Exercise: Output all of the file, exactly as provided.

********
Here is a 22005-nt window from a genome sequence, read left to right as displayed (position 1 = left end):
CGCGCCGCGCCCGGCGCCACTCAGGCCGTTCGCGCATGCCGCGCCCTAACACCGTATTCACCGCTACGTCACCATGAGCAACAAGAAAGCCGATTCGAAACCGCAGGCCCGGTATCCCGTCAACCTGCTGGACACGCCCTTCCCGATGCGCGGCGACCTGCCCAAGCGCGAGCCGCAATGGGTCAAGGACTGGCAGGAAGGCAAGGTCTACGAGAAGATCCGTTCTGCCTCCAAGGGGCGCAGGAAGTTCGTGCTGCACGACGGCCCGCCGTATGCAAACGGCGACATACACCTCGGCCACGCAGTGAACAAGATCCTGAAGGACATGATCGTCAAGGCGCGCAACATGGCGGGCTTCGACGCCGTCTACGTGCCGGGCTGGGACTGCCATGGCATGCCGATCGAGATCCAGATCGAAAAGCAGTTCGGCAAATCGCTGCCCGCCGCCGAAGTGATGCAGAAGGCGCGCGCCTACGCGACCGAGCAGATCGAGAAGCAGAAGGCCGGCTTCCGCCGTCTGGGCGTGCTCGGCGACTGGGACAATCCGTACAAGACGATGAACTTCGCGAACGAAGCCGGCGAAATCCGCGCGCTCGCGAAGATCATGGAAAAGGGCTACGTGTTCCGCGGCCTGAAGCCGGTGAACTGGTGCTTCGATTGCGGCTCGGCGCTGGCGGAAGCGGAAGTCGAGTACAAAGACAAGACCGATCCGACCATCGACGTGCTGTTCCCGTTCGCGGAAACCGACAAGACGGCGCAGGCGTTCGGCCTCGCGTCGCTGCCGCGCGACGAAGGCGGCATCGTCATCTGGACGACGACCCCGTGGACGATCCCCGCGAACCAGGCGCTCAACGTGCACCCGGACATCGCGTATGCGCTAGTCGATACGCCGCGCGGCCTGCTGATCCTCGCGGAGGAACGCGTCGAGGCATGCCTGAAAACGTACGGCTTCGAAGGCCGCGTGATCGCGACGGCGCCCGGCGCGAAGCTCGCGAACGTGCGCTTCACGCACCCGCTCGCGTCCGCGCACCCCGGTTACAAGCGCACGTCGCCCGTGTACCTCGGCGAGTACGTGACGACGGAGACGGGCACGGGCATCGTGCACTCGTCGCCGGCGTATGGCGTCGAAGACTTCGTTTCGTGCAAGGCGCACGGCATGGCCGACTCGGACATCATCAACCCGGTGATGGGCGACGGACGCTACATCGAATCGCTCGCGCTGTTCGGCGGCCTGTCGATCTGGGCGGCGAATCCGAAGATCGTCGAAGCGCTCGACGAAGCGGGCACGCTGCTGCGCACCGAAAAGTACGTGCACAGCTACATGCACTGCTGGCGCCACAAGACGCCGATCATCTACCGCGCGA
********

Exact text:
Here is a 22005-nt window from a genome sequence, read left to right as displayed (position 1 = left end):
CGCGCCGCGCCCGGCGCCACTCAGGCCGTTCGCGCATGCCGCGCCCTAACACCGTATTCACCGCTACGTCACCATGAGCAACAAGAAAGCCGATTCGAAACCGCAGGCCCGGTATCCCGTCAACCTGCTGGACACGCCCTTCCCGATGCGCGGCGACCTGCCCAAGCGCGAGCCGCAATGGGTCAAGGACTGGCAGGAAGGCAAGGTCTACGAGAAGATCCGTTCTGCCTCCAAGGGGCGCAGGAAGTTCGTGCTGCACGACGGCCCGCCGTATGCAAACGGCGACATACACCTCGGCCACGCAGTGAACAAGATCCTGAAGGACATGATCGTCAAGGCGCGCAACATGGCGGGCTTCGACGCCGTCTACGTGCCGGGCTGGGACTGCCATGGCATGCCGATCGAGATCCAGATCGAAAAGCAGTTCGGCAAATCGCTGCCCGCCGCCGAAGTGATGCAGAAGGCGCGCGCCTACGCGACCGAGCAGATCGAGAAGCAGAAGGCCGGCTTCCGCCGTCTGGGCGTGCTCGGCGACTGGGACAATCCGTACAAGACGATGAACTTCGCGAACGAAGCCGGCGAAATCCGCGCGCTCGCGAAGATCATGGAAAAGGGCTACGTGTTCCGCGGCCTGAAGCCGGTGAACTGGTGCTTCGATTGCGGCTCGGCGCTGGCGGAAGCGGAAGTCGAGTACAAAGACAAGACCGATCCGACCATCGACGTGCTGTTCCCGTTCGCGGAAACCGACAAGACGGCGCAGGCGTTCGGCCTCGCGTCGCTGCCGCGCGACGAAGGCGGCATCGTCATCTGGACGACGACCCCGTGGACGATCCCCGCGAACCAGGCGCTCAACGTGCACCCGGACATCGCGTATGCGCTAGTCGATACGCCGCGCGGCCTGCTGATCCTCGCGGAGGAACGCGTCGAGGCATGCCTGAAAACGTACGGCTTCGAAGGCCGCGTGATCGCGACGGCGCCCGGCGCGAAGCTCGCGAACGTGCGCTTCACGCACCCGCTCGCGTCCGCGCACCCCGGTTACAAGCGCACGTCGCCCGTGTACCTCGGCGAGTACGTGACGACGGAGACGGGCACGGGCATCGTGCACTCGTCGCCGGCGTATGGCGTCGAAGACTTCGTTTCGTGCAAGGCGCACGGCATGGCCGACTCGGACATCATCAACCCGGTGATGGGCGACGGACGCTACATCGAATCGCTCGCGCTGTTCGGCGGCCTGTCGATCTGGGCGGCGAATCCGAAGATCGTCGAAGCGCTCGACGAAGCGGGCACGCTGCTGCGCACCGAAAAGTACGTGCACAGCTACATGCACTGCTGGCGCCACAAGACGCCGATCATCTACCGCGCGA